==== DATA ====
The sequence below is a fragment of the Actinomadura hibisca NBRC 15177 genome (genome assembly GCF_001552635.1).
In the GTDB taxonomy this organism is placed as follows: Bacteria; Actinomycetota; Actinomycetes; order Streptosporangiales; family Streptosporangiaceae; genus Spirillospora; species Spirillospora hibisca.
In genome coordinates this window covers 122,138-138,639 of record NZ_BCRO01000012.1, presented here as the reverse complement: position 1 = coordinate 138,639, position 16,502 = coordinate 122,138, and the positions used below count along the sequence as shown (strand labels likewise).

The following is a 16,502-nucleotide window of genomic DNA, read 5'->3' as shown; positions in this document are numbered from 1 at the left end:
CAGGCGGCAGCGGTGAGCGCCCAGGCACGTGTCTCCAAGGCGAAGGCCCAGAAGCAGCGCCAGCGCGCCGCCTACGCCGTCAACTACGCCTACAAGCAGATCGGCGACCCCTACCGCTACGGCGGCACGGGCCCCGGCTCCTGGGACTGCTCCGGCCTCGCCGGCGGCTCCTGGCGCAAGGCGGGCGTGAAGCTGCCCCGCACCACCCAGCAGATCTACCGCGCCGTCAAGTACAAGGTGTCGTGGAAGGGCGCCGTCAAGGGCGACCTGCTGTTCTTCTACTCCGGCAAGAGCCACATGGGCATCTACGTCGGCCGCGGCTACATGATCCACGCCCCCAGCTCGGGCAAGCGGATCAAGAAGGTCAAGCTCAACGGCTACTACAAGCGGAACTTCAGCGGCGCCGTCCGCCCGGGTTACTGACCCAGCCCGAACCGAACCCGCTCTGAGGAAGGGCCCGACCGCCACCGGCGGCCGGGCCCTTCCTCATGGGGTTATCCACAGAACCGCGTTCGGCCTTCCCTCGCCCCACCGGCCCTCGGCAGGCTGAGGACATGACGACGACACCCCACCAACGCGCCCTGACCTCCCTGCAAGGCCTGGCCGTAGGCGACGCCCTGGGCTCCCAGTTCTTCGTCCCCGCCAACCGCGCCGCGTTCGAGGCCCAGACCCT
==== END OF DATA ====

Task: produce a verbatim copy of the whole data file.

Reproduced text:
The sequence below is a fragment of the Actinomadura hibisca NBRC 15177 genome (genome assembly GCF_001552635.1).
In the GTDB taxonomy this organism is placed as follows: Bacteria; Actinomycetota; Actinomycetes; order Streptosporangiales; family Streptosporangiaceae; genus Spirillospora; species Spirillospora hibisca.
In genome coordinates this window covers 122,138-138,639 of record NZ_BCRO01000012.1, presented here as the reverse complement: position 1 = coordinate 138,639, position 16,502 = coordinate 122,138, and the positions used below count along the sequence as shown (strand labels likewise).

The following is a 16,502-nucleotide window of genomic DNA, read 5'->3' as shown; positions in this document are numbered from 1 at the left end:
CAGGCGGCAGCGGTGAGCGCCCAGGCACGTGTCTCCAAGGCGAAGGCCCAGAAGCAGCGCCAGCGCGCCGCCTACGCCGTCAACTACGCCTACAAGCAGATCGGCGACCCCTACCGCTACGGCGGCACGGGCCCCGGCTCCTGGGACTGCTCCGGCCTCGCCGGCGGCTCCTGGCGCAAGGCGGGCGTGAAGCTGCCCCGCACCACCCAGCAGATCTACCGCGCCGTCAAGTACAAGGTGTCGTGGAAGGGCGCCGTCAAGGGCGACCTGCTGTTCTTCTACTCCGGCAAGAGCCACATGGGCATCTACGTCGGCCGCGGCTACATGATCCACGCCCCCAGCTCGGGCAAGCGGATCAAGAAGGTCAAGCTCAACGGCTACTACAAGCGGAACTTCAGCGGCGCCGTCCGCCCGGGTTACTGACCCAGCCCGAACCGAACCCGCTCTGAGGAAGGGCCCGACCGCCACCGGCGGCCGGGCCCTTCCTCATGGGGTTATCCACAGAACCGCGTTCGGCCTTCCCTCGCCCCACCGGCCCTCGGCAGGCTGAGGACATGACGACGACACCCCACCAACGCGCCCTGACCTCCCTGCAAGGCCTGGCCGTAGGCGACGCCCTGGGCTCCCAGTTCTTCGTCCCCGCCAACCGCGCCGCGTTCGAGGCCCAGACCCT